This study conducts two treatments with joint decision-making to explore how third-party pairs’ punishment differs from third-party individuals’. In each treatment, there are two subjects in a group that play a one-shot prisoner’s dilemma game with each other (PD players, hereafter). A pair of third-party players is additionally placed in each group, and jointly make punishment decisions for their respective group. The two treatments differ in how the pairs are formed. In one treatment, each pair is anonymously and randomly formed at the onset of the experiment by the computer. In the other treatment, the identity of each subject within the pair is revealed at the time of pair formation; they are then given an opportunity to introduce themselves including their names. This kind of design setup is known to reduce social distance within pairs, thereby affecting pairs’ altruistic tendencies [18,19,20]. For example, close social distance within pairs has been shown to improve cooperation in a finitely repeated public goods game when the decision-making unit is pairs [19]. The third-party punishment behavior of pairs is compared with that of individuals in a control treatment, identically designed except that a stand-alone individual, instead of a pair, is placed in each group as a third-party punisher.
The experiment shows that the behavioral pattern of third-party punishment extends to pairs: third-party pairs impose significantly stronger punishment on a defector who interacts with a cooperator than on any other type of PD player. A closer look at the data indicates interesting team dynamics. Prior to communicating with their partners, subjects in the third-party pairs have stronger inclinations to punish than third-party individuals do. The willingness of pairs to punish, however, decreases significantly after communication, consistent with the idea that communication among team members strengthens their strategic thinking [15,16,17]. Nevertheless, the punishment strength of pairs does not become weaker than that of individuals. This suggests that the prior findings on third-party punishment are robust to third parties’ decision-making formats. This also implies that forming a third-party coalition to enforce cooperation norms would not have negative consequences on their punitive inclinations.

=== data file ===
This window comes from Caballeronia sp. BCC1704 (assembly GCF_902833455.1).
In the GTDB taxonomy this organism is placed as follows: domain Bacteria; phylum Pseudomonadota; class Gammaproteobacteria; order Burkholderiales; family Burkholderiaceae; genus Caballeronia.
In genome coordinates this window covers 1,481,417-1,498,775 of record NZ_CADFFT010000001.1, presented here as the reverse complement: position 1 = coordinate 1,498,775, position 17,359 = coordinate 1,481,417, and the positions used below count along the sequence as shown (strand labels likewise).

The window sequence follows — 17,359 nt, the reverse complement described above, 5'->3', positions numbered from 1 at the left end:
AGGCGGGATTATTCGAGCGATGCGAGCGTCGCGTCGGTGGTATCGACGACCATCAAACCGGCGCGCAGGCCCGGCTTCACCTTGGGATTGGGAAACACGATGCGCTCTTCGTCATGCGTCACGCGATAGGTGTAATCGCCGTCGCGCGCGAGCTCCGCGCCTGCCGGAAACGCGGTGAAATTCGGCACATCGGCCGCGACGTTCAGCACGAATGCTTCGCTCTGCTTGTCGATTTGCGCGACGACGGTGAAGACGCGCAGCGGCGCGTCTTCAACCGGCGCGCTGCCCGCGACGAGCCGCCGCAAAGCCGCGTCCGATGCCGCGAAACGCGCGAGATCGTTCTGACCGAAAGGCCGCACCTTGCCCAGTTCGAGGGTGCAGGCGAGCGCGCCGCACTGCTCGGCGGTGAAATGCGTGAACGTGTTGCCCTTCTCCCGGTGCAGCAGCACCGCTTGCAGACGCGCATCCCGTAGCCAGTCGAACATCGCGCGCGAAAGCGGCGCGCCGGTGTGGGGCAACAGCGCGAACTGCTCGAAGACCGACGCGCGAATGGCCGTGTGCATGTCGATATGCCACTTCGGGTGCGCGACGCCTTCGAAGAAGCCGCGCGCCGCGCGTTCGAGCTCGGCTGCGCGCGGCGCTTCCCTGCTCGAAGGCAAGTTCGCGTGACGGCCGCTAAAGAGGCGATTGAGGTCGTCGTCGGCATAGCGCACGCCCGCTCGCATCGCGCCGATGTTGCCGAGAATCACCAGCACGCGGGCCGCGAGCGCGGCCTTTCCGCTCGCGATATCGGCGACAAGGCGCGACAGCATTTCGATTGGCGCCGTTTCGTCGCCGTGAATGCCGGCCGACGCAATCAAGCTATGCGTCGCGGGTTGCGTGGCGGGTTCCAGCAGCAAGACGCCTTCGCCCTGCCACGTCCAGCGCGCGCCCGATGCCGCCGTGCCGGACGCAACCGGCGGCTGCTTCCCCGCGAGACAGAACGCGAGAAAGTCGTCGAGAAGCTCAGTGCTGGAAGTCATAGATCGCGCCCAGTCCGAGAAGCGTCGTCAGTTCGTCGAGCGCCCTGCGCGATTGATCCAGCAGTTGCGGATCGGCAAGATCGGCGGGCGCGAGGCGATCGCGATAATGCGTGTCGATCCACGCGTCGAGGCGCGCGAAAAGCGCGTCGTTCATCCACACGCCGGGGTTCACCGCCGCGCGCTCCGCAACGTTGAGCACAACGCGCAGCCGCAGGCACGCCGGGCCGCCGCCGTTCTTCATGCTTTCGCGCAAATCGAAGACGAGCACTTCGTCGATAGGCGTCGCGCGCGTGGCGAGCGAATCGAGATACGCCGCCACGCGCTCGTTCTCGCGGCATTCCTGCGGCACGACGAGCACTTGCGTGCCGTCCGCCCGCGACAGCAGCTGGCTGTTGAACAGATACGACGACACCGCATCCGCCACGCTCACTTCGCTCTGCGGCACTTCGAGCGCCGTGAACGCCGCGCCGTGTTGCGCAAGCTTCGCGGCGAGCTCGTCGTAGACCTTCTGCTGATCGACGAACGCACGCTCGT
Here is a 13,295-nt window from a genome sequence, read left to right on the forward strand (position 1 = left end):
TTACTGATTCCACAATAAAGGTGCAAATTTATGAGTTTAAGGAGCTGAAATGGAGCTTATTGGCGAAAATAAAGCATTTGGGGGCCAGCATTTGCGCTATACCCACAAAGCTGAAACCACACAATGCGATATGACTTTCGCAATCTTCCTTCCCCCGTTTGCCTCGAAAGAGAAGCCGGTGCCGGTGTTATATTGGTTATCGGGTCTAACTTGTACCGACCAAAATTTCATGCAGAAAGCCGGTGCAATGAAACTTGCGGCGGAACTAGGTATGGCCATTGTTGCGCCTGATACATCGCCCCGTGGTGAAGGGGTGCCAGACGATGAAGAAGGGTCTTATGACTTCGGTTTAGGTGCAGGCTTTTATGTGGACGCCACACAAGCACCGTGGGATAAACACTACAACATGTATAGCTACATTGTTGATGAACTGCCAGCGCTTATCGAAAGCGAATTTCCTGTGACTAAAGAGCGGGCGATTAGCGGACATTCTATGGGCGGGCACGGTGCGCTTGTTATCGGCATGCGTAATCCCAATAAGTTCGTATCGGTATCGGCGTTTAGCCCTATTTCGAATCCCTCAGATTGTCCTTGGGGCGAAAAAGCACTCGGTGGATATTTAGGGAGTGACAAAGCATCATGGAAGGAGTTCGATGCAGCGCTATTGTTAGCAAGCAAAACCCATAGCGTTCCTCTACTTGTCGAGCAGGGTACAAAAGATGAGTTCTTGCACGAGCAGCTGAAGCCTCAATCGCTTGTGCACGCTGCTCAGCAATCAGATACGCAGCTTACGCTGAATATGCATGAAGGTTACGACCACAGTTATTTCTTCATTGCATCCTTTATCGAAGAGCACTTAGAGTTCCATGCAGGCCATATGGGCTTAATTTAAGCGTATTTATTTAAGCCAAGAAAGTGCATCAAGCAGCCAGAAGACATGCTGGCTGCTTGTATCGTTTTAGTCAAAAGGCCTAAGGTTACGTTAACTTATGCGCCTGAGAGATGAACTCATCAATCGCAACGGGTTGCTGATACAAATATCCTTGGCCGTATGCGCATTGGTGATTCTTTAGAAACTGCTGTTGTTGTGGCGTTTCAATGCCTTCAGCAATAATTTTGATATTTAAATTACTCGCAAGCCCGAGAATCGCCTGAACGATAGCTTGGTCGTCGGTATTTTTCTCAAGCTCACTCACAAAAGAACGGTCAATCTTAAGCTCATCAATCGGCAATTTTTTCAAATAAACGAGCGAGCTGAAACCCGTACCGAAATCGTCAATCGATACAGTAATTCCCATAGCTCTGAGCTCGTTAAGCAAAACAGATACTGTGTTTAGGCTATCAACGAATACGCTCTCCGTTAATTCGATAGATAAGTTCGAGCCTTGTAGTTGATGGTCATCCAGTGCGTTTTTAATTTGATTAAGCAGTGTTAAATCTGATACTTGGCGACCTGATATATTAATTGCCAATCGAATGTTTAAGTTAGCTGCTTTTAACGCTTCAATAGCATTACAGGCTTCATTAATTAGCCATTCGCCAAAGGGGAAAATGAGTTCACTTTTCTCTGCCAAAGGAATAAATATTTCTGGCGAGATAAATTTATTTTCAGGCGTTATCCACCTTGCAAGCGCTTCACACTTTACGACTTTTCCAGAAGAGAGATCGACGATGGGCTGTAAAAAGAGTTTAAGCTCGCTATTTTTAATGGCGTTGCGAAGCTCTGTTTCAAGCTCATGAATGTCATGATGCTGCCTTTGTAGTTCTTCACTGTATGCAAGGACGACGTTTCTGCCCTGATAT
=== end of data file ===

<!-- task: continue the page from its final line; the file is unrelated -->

The rest of the paper proceeds as follows: Section 2 describes the experimental design. Section 3 briefly discusses related literature. Section 4 reports results, and Section 5 concludes.

2. Experimental Design

The design frame is a prisoner’s dilemma game with the involvement of a third-party punisher [4,5,6]. A between-subjects design is used in this study (Table 1). There are three treatments that vary in the third-party punishment form: whether the third party is (a) an independent individual, or (b) a pair of individuals that jointly decides a single punishment amount for their group. The three treatments are referred to as the “Individual Punishment” (I-P) treatment, the “Joint Punishment” (J-P) treatment, and the “Joint Punishment, Close Social Distance” (J-P-C) treatment. The I-P treatment is the control treatment (The same I-P treatment was also used as a control treatment in [21].). The conversion rate is as follows: five points in the experiments are equal to £1 in all three treatments. Subjects are privately paid in cash based on their accumulated points at the end of the experiment.